It is ten years since British Airways last had a cabin crew strike on its hands. In those days, the airline was run by an unpopular chief executive in Bob Ayling seeking to force through an equally unpopular cost-cutting drive euphemistically known as the Business Efficiency Plan. With hindsight, the cack- handed way that dispute was dealt with by BA's macho-style management put the skids under Mr Ayling. His reputation never recovered. Three years later with BA's profits in a nosedive and its ethnic tailfins frantically being repainted in the colours of the union, he was fired. Is history going to repeat itself?
Willie Walsh, the man currently with his hand on the BA joystick, is certainly facing his toughest industrial relations test since he became chief executive 15 months ago. The series of planned strikes by cabin crew, starting with a 72-hour stoppage next week, has the capacity to do severe damage both to the airline and to Mr Walsh's reputation as a cost-cutter who gets things done through consensus, as he showed at Aer Lingus.
Fortunately for him, the airline he runs has also changed markedly and for the better from the one that its management was grappling with back in 1997 - or indeed that which Sir Rod Eddington inherited in 2000 on Mr Ayling's demise.
Today, BA is a much leaner and more stable business. A combination of war, terrorism, disease and economic turbulence have forced it to be so. Financially, it is strong and will become more so once its pension funding proposals are in place. Operationally, it has removed a large amount of clutter and route overlap. Strategically, it is adapting to the competition posed by low-cost rivals and has jettisoned for now the grandiose ideas of world domination which distracted previous managements.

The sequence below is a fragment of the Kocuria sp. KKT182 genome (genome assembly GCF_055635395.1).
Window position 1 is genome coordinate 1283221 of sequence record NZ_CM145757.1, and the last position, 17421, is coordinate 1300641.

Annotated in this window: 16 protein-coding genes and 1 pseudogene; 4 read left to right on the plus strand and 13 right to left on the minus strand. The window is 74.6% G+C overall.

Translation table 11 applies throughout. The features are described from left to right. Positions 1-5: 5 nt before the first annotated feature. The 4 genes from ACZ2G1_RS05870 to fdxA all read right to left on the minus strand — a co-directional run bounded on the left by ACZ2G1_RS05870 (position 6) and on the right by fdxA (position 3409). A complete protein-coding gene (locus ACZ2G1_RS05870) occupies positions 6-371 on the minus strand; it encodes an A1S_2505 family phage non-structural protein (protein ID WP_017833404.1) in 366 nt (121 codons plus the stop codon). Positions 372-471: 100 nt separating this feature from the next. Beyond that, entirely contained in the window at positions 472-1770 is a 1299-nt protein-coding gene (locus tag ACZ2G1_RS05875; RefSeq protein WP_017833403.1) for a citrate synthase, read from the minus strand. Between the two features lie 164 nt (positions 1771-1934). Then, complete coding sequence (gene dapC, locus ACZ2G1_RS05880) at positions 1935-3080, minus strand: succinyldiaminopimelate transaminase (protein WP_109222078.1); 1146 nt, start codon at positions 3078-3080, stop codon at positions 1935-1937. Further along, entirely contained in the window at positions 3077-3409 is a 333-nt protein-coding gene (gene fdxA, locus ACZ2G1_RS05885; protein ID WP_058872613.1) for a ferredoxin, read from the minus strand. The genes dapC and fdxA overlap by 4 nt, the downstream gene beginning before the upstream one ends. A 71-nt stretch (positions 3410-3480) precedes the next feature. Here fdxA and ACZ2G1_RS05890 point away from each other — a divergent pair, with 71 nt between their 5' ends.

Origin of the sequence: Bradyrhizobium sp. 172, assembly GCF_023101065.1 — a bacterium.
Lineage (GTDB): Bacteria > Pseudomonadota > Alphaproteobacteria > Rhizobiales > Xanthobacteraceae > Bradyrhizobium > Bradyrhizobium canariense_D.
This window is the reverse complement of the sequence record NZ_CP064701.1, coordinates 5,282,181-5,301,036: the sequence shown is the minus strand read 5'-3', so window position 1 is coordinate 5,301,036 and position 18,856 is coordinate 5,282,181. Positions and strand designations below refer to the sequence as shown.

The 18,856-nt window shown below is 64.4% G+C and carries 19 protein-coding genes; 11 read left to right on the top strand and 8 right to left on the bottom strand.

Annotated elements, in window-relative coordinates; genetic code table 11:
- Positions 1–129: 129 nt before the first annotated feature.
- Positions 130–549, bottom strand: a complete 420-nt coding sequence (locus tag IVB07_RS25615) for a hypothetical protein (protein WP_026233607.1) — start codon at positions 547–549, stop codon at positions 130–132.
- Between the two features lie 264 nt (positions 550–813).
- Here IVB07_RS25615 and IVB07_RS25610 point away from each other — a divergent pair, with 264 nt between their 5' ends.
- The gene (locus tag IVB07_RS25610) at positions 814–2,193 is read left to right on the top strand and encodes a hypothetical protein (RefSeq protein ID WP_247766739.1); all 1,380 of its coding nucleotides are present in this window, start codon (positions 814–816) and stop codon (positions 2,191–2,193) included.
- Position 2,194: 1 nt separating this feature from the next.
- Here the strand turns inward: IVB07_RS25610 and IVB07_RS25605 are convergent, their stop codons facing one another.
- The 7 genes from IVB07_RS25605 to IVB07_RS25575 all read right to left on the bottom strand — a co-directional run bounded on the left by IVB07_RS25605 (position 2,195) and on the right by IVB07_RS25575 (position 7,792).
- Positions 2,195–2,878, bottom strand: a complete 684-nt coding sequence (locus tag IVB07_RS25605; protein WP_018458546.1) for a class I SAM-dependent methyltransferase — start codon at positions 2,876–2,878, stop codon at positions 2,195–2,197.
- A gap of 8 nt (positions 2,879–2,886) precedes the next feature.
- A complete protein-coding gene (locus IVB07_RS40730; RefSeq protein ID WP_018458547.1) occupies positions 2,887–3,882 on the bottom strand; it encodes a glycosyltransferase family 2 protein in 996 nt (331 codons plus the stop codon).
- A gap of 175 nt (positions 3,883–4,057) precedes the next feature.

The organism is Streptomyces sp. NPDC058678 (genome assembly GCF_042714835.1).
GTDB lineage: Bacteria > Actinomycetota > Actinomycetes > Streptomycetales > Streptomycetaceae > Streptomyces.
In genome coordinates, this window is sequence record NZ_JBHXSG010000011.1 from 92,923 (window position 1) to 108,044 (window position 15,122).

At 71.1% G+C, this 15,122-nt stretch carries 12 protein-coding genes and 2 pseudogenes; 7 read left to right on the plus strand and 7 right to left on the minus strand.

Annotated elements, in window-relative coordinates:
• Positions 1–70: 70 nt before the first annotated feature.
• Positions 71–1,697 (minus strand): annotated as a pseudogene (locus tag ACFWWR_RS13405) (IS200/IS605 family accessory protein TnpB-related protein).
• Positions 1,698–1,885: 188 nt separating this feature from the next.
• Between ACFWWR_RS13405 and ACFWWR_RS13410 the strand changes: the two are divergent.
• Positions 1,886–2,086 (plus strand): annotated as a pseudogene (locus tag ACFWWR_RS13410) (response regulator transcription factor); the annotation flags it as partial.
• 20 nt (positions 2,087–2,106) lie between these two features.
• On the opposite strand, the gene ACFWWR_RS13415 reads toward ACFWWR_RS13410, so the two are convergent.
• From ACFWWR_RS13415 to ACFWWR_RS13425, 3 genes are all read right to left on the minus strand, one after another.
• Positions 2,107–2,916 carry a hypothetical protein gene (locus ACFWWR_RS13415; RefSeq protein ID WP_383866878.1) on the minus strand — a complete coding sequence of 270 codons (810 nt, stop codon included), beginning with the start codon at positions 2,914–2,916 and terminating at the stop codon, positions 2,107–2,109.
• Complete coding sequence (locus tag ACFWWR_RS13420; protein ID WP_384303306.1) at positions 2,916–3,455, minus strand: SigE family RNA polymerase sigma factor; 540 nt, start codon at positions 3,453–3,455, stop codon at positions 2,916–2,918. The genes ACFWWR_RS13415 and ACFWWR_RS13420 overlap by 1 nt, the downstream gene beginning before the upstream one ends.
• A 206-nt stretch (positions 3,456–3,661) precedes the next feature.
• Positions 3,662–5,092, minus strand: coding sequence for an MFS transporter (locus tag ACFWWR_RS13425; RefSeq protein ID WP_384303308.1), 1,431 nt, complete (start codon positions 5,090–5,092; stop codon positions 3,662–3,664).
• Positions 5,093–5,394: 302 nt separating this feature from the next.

And yet BA still has an industrial relations problem which seems to operate on a two-year cycle. It flared up in 2003 during the so-called "clocking on" strike, it reared its head again in 2005 with the Gate Gourmet stoppage and now in 2007, a dispute over pay and sickness absence promises to cause travel chaos once more. BA thought it had bought off Bassa, the cabin crew branch of the Transport and General Workers, two years ago with a £1,000 payment to staff in return for a reduction in the number of sickies thrown. The deal appeared to be working (even though sickness absence among BA cabin crew is still 50 per cent above the national average). The catalyst for the renewed mood of militancy is BA's refusal to sanction a relaxation of its policy that could propel the rate of absence back up to where it was before - three times the national average. Pay scales also seem to be an aggravating factor although with cabin crew guaranteed a bigger starting salary than a qualified teacher it is hard to understand the union's grievance.
It is tempting to see the latest dispute as one last hurrah from BA's unions to show that they cannot be pushed around before the airline moves its Heathrow workforce en masse to Terminal 5 next year on new working arrangements. But the truth is that more than half the 6,000 staff affected have already agreed deals while the move to T5 will not affect cabin crew directly at all.
Mr Walsh owes it to the rest of the BA workforce and its passengers to stand firm in the face of a good deal of bellicose language from the T&G. But at the same time he needs to avoid appearing confrontational - hence yesterday's offer to call in the arbitration service Acas.